On top of that, you would need an NVidia GPU to do any serious machine learning work. There’s simply better support on NVidia’s hardware than its competitors so far. This is likely due to NVidia’s investments in its CUDA platform that is widely adopted by the machine learning community. Just like to when you need Mac hardware to run some applications, you’ll need an NVidia GPU to do serious machine learning.
Forget about Thunderbolt GPU enclosures if the primary use of the GPU is for machine learning. You can get a decent headless desktop PC with a good NVidia GPU for slightly more than $1000 — a tad more expensive than the Akitio Node Pro GPU enclosure combined with the same GPU (remember that this machine doesn’t need to have its own monitor). Just borrow a TV, keyboard, and mouse to install Linux on it and you’ve got yourself a GPU server. Afterwards access your machine via the network through FTP and SSH. You can still write code on the Mac to do some preliminary testing. But when you finally need to run the full-fledged training cycles, just copy the code and training data over to your GPU server and run it from there. It’s like a nod to the punch card era where you write the program using one tool and then submit the “batch job” to another machine.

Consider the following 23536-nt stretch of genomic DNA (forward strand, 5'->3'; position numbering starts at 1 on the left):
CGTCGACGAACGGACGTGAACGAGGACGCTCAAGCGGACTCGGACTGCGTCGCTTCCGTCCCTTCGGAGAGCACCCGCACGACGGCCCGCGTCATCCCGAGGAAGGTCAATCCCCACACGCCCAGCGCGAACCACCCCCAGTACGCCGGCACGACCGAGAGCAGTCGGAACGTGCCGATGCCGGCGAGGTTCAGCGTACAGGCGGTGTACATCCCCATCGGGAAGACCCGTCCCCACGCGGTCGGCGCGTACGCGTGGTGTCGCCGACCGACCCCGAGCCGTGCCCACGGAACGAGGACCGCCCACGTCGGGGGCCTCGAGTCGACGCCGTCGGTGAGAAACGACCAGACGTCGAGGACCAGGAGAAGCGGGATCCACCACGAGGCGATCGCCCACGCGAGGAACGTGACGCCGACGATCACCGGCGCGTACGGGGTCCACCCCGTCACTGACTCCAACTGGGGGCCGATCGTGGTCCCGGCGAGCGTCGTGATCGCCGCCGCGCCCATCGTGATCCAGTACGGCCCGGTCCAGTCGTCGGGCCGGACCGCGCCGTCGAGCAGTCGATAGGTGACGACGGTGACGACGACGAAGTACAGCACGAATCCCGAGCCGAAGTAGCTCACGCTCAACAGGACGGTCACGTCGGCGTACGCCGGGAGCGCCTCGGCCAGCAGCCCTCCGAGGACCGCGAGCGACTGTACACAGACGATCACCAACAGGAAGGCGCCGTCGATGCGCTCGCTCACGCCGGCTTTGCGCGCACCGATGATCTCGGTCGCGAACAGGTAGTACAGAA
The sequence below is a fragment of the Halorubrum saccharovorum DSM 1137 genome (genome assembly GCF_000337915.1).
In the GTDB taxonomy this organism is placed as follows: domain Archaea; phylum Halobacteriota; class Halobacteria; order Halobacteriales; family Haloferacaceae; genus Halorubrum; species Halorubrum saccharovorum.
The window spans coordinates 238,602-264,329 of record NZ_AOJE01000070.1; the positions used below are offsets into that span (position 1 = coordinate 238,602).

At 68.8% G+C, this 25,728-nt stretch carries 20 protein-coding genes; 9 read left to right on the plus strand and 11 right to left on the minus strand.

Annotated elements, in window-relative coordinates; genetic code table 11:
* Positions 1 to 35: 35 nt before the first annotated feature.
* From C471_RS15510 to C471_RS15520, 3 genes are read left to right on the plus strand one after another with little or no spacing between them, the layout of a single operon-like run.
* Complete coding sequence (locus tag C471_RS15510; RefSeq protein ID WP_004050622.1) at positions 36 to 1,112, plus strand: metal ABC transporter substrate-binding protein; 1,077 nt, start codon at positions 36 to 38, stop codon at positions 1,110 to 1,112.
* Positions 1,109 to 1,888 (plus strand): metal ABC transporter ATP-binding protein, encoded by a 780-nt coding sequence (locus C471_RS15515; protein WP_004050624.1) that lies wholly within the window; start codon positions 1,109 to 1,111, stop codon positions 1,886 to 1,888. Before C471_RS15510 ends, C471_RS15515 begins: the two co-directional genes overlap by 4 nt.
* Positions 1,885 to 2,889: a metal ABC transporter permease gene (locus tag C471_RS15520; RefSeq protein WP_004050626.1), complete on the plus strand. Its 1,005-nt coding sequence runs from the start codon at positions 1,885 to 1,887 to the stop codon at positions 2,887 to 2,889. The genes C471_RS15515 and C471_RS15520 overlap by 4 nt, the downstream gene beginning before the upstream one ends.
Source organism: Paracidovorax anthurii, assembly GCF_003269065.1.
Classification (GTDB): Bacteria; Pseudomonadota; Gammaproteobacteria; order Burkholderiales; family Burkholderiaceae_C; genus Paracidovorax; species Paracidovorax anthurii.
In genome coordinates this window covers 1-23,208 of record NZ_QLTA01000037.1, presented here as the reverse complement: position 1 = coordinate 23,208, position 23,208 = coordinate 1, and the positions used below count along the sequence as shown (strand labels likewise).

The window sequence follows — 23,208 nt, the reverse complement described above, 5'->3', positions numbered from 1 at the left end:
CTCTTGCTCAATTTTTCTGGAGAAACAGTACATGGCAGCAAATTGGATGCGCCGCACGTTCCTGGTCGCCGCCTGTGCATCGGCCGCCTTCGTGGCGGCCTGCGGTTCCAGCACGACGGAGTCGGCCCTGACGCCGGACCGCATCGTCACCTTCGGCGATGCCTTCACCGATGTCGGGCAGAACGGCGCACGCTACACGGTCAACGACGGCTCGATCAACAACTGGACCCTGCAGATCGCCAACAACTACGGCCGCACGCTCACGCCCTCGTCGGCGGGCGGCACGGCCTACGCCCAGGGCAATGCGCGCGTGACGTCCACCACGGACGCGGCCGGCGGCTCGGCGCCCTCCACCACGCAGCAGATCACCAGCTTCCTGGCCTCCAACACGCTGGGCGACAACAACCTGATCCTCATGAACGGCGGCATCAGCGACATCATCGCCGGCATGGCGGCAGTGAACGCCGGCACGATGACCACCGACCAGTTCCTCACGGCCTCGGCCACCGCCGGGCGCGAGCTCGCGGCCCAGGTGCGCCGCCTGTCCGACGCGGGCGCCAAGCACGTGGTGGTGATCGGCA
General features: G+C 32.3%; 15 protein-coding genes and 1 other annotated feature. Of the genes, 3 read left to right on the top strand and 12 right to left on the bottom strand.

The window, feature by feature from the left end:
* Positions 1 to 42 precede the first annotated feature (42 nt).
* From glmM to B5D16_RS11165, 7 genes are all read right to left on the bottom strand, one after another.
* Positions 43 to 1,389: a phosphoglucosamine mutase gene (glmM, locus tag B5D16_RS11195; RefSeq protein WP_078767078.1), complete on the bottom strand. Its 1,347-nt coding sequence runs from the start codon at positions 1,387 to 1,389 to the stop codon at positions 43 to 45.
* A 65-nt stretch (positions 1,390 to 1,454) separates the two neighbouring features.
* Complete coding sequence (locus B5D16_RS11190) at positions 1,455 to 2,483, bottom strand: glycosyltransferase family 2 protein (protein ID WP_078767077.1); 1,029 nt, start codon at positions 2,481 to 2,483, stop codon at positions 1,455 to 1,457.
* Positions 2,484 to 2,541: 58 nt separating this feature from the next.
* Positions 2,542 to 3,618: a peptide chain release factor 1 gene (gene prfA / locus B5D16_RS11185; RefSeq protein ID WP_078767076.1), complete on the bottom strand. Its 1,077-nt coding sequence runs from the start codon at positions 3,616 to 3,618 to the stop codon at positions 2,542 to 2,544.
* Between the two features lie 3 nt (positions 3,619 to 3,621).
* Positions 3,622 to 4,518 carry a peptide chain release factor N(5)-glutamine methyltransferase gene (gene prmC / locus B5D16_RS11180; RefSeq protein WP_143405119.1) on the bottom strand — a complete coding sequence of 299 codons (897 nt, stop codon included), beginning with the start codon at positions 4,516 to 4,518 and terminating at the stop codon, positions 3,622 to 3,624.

Core ML Tools
No discussion of machine learning on the mac would be complete without touching Core ML. One hiccup that I had when converting one of my Keras models to Core ML is that the process failed due to a missing Keras layer type and the error message was “ImportError: cannot import name relu6” . It turned out that support for the new layer type was already incorporated in the Core ML Community Tools library but was not released yet. I ended up recompiling the library from source. Note that the tools depends on a number of native libraries written in C++ and thus simply running “pip install” from its repo would not install these native libraries and reduces the functionality of the tools.
Your Own Poet in a Box
I’ve been fascinated by topics of computer art — notably the ones that enable computers to generate art-forms by itself, such as imageries, music, and prose. I became intrigued with Recurrent Neural Networks (RNN) from Karpathy’s article on “Shakespeare Generator” — that is getting a computer to generate Shakespeare-like works.
After trying out a number of libraries and various code repositories, I settled on TextgenRNN. This is a Keras-based model and library that is roughly based on Karpathy’s algorithm with added optimizations to allow it to train faster. I was able to train a few text generators using the PlaidML backend with the OpenCL driver.
What’s interesting with TextgenRNN library is that longer training or more data doesn’t necessarily create a better model. Re-training the default model on a few hundred kilobytes text on one epoch yield a plausible result. But using the same configuration to train on a hundred megabyte sample with many more epochs doesn’t yield any good results at all — mostly spaces and punctuations. I’m not sure what was the cause of it, but I guess because the network architecture have a limited amount of “memory” and thus given too much training data would “confuse” it. Not unlike a toddler having speech delay due to being taught three languages at the same time (this happened to a neighbor of ours).
Virtual Green Screen